Pharmacological management of progressive-fibrosing interstitial lung diseases: A review of the current evidence

Luca Richeldi, Francesco Varone, Miguel Bergna, Joao de Andrade, Jeremy Falk, Robert Hallowell, Stéphane Jouneau, Yasuhiro Kondoh, Lee Morrow, Winfried Randerath, Mary Strek, Gabriela Tabaj

Research output: Contribution to journalReview articlepeer-review


A proportion of patients with interstitial lung diseases (ILDs) are at risk of developing a progressive-fibrosing phenotype, which is associated with a deterioration in lung function and early mortality. In addition to idiopathic pulmonary fibrosis (IPF), fibrosing ILDs that may present a progressive phenotype include idiopathic nonspecific interstitial pneumonia, connective tissue disease-associated ILDs, hypersensitivity pneumonitis, unclassifiable idiopathic interstitial pneumonia, ILDs related to other occupational exposures and sarcoidosis. Corticosteroids and/or immunosuppressive therapies are sometimes prescribed to patients with these diseases. However, this treatment regimen may not be effective, adequate on its own or well tolerated, suggesting that there is a pressing need for efficacious and better tolerated therapies. Currently, the only approved treatments to slow disease progression in patients with IPF are nintedanib and pirfenidone. Similarities in pathobiological mechanisms leading to fibrosis between IPF and other ILDs that may present a progressive-fibrosing phenotype provide a rationale to suggest that nintedanib and pirfenidone may be therapeutic options for patients with the latter diseases. This review provides an overview of the therapeutic options currently available for patients with fibrosing ILDs, including fibrosing ILDs that may present a progressive phenotype, and explores the status of the randomised controlled trials that are underway to determine the efficacy and safety of nintedanib and pirfenidone.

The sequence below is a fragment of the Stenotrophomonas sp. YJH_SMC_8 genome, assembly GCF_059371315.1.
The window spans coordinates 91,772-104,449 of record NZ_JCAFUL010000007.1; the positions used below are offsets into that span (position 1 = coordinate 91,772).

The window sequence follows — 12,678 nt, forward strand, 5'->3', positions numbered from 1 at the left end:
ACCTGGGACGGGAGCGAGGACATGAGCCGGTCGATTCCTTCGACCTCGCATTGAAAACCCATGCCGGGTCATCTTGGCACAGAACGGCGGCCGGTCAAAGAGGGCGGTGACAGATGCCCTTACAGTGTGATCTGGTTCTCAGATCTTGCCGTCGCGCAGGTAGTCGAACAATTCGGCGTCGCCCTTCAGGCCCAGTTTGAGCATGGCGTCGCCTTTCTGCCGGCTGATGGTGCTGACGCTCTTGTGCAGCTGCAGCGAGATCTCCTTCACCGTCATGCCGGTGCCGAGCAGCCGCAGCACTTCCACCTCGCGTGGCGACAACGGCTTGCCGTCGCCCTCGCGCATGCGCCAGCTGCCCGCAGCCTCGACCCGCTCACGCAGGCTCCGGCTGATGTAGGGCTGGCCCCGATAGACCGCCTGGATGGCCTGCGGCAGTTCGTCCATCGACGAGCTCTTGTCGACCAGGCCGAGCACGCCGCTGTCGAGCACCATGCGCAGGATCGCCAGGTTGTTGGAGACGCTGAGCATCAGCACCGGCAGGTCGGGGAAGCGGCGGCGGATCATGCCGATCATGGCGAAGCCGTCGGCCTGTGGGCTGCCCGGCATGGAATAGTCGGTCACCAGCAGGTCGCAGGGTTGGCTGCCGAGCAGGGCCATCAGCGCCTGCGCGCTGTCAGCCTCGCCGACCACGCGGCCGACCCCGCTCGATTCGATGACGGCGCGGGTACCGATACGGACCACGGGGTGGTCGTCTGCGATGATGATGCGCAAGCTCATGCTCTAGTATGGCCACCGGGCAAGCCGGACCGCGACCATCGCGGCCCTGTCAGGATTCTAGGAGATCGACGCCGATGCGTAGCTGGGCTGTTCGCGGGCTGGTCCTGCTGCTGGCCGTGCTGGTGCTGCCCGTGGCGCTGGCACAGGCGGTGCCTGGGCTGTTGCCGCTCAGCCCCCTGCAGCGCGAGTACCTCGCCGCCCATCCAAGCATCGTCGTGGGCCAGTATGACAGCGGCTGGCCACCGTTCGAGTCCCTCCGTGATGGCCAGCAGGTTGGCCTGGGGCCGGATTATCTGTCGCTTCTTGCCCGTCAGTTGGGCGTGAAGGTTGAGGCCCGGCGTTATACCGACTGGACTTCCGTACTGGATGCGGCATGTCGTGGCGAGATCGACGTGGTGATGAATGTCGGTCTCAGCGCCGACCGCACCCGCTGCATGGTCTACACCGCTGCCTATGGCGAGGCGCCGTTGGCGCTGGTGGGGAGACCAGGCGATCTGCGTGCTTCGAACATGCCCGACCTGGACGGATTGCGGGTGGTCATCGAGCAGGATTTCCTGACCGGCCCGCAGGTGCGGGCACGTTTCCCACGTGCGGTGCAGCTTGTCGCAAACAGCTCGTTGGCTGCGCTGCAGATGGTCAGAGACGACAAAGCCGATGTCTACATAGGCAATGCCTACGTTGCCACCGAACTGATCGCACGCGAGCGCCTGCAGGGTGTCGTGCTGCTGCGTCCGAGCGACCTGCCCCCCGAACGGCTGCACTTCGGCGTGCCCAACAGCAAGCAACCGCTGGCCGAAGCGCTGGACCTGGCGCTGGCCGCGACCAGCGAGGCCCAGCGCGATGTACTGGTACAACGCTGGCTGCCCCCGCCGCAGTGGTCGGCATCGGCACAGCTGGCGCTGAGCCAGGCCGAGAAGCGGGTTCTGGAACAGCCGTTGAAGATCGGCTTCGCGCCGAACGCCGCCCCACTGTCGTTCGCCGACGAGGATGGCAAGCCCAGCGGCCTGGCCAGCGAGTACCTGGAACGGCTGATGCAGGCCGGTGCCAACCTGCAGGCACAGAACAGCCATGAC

Original languageEnglish
Article number180074
JournalEuropean Respiratory Review
Issue number150
Publication statusPublished - Jan 1 2018

ASJC Scopus subject areas

  • Pulmonary and Respiratory Medicine


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